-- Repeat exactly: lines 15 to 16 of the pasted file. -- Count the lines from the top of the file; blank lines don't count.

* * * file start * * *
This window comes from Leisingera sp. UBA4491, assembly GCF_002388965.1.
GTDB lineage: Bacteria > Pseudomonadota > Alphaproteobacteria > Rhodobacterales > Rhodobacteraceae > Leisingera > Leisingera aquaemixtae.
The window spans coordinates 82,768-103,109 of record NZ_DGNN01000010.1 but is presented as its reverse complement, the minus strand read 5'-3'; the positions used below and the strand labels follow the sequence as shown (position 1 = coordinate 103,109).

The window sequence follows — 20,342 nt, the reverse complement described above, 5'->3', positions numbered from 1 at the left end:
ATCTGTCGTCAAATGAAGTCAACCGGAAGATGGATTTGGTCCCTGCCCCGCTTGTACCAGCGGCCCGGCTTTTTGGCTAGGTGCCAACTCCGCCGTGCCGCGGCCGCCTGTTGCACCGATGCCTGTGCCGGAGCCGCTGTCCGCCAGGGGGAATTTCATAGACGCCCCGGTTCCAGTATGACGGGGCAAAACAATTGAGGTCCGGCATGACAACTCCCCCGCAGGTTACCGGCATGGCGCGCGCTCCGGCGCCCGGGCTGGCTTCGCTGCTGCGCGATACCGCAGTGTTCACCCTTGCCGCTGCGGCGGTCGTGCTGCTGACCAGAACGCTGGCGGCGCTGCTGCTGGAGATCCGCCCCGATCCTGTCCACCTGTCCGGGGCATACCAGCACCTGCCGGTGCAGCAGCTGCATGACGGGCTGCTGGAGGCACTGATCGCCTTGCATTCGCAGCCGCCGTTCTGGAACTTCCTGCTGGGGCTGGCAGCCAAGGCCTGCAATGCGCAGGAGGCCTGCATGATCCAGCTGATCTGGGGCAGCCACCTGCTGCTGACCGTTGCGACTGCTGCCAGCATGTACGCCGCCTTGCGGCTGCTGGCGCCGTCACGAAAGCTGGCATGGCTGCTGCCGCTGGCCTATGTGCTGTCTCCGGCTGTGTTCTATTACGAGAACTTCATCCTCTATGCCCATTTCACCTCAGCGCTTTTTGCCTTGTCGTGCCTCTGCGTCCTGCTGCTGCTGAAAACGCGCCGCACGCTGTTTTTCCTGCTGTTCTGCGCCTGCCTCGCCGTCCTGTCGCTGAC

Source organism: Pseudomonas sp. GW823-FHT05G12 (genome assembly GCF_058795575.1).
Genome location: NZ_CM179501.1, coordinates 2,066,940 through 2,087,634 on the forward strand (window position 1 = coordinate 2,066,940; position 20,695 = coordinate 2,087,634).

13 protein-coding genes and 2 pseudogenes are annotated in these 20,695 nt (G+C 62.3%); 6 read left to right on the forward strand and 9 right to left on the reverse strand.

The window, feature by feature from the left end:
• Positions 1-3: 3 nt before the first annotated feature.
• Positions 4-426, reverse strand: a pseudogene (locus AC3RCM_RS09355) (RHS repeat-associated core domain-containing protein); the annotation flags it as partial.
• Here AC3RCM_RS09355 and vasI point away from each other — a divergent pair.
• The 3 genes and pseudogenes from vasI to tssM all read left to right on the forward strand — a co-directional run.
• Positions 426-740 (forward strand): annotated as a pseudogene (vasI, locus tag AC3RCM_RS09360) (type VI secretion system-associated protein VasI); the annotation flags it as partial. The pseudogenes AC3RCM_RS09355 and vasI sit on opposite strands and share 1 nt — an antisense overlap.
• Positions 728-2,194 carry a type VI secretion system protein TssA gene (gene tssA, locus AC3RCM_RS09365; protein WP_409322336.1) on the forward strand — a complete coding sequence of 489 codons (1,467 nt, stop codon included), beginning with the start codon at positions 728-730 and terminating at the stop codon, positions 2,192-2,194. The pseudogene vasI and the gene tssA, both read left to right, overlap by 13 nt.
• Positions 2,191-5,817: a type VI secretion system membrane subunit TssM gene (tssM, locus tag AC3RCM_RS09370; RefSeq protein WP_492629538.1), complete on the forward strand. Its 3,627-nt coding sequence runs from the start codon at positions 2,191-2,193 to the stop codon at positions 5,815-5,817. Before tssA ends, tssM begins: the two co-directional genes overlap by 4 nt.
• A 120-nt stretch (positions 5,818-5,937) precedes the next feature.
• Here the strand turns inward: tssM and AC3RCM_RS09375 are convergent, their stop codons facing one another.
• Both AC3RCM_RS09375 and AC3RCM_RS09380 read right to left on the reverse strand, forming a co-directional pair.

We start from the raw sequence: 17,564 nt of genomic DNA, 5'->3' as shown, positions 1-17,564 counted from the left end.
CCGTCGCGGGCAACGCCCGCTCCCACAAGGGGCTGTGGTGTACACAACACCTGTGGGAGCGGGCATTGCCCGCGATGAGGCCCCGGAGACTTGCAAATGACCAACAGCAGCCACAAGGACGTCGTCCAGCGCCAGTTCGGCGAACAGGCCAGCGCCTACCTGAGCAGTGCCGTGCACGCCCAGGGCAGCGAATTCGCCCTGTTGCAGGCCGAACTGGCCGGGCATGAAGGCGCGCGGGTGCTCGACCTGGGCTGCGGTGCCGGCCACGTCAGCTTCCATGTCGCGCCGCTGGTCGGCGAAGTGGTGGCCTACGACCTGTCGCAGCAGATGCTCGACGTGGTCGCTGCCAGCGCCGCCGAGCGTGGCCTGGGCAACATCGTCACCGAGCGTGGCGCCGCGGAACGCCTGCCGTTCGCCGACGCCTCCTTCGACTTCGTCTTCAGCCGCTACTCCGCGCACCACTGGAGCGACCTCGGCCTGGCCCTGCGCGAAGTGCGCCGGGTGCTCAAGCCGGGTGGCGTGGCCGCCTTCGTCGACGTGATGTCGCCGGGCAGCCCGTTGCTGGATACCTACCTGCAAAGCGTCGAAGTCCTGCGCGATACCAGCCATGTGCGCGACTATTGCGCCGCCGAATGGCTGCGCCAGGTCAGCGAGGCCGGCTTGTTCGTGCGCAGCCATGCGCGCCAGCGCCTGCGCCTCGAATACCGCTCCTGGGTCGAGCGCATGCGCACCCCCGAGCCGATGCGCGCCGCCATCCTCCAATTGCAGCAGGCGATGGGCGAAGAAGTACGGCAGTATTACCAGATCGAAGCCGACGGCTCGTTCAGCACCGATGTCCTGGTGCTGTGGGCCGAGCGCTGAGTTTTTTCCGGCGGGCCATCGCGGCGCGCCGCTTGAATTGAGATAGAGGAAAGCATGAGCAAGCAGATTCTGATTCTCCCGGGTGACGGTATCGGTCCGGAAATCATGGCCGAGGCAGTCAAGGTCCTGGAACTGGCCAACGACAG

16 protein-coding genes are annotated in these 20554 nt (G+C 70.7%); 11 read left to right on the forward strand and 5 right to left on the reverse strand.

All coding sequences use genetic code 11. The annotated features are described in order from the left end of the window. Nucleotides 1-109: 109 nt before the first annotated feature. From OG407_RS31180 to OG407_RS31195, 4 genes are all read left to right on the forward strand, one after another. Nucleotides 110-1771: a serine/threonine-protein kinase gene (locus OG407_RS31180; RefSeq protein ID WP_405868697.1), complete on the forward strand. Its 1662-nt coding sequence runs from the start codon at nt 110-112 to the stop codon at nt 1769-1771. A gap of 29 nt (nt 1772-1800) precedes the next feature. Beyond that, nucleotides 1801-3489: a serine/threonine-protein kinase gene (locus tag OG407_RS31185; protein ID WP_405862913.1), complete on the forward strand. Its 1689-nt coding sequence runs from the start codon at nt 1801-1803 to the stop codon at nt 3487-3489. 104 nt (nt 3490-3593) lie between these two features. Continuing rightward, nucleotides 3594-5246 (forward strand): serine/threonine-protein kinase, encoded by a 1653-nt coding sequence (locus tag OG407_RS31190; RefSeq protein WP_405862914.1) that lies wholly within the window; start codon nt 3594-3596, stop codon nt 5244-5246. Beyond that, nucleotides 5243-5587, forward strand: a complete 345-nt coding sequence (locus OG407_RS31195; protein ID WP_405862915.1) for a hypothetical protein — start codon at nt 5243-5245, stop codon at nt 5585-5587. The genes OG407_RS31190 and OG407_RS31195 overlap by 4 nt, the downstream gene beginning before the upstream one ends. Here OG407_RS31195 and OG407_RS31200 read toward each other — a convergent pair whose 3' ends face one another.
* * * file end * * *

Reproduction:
• Positions 728-2,194 carry a type VI secretion system protein TssA gene (gene tssA, locus AC3RCM_RS09365; protein WP_409322336.1) on the forward strand — a complete coding sequence of 489 codons (1,467 nt, stop codon included), beginning with the start codon at positions 728-730 and terminating at the stop codon, positions 2,192-2,194. The pseudogene vasI and the gene tssA, both read left to right, overlap by 13 nt.
• Positions 2,191-5,817: a type VI secretion system membrane subunit TssM gene (tssM, locus tag AC3RCM_RS09370; RefSeq protein WP_492629538.1), complete on the forward strand. Its 3,627-nt coding sequence runs from the start codon at positions 2,191-2,193 to the stop codon at positions 5,815-5,817. Before tssA ends, tssM begins: the two co-directional genes overlap by 4 nt.